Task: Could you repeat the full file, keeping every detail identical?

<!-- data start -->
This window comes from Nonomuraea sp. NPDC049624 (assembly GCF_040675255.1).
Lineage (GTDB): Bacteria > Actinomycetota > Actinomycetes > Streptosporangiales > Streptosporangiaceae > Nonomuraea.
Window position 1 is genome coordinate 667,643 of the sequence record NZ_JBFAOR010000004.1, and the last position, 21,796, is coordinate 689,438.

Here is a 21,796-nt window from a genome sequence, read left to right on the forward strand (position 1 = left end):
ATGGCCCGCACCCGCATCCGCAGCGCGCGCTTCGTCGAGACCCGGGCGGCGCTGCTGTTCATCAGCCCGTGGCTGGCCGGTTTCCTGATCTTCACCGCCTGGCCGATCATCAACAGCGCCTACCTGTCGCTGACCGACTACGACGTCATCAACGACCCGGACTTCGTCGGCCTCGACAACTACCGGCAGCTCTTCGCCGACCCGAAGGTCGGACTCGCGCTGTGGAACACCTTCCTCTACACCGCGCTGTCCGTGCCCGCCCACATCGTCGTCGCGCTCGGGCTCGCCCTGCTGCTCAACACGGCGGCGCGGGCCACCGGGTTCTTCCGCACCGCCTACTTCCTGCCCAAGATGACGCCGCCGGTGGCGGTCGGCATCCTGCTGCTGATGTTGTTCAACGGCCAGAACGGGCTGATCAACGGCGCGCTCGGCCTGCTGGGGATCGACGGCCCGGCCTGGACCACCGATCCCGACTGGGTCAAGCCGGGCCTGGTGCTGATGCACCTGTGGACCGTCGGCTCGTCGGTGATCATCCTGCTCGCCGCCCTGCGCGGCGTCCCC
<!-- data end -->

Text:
This window comes from Nonomuraea sp. NPDC049624 (assembly GCF_040675255.1).
Lineage (GTDB): Bacteria > Actinomycetota > Actinomycetes > Streptosporangiales > Streptosporangiaceae > Nonomuraea.
Window position 1 is genome coordinate 667,643 of the sequence record NZ_JBFAOR010000004.1, and the last position, 21,796, is coordinate 689,438.

Here is a 21,796-nt window from a genome sequence, read left to right on the forward strand (position 1 = left end):
ATGGCCCGCACCCGCATCCGCAGCGCGCGCTTCGTCGAGACCCGGGCGGCGCTGCTGTTCATCAGCCCGTGGCTGGCCGGTTTCCTGATCTTCACCGCCTGGCCGATCATCAACAGCGCCTACCTGTCGCTGACCGACTACGACGTCATCAACGACCCGGACTTCGTCGGCCTCGACAACTACCGGCAGCTCTTCGCCGACCCGAAGGTCGGACTCGCGCTGTGGAACACCTTCCTCTACACCGCGCTGTCCGTGCCCGCCCACATCGTCGTCGCGCTCGGGCTCGCCCTGCTGCTCAACACGGCGGCGCGGGCCACCGGGTTCTTCCGCACCGCCTACTTCCTGCCCAAGATGACGCCGCCGGTGGCGGTCGGCATCCTGCTGCTGATGTTGTTCAACGGCCAGAACGGGCTGATCAACGGCGCGCTCGGCCTGCTGGGGATCGACGGCCCGGCCTGGACCACCGATCCCGACTGGGTCAAGCCGGGCCTGGTGCTGATGCACCTGTGGACCGTCGGCTCGTCGGTGATCATCCTGCTCGCCGCCCTGCGCGGCGTCCCC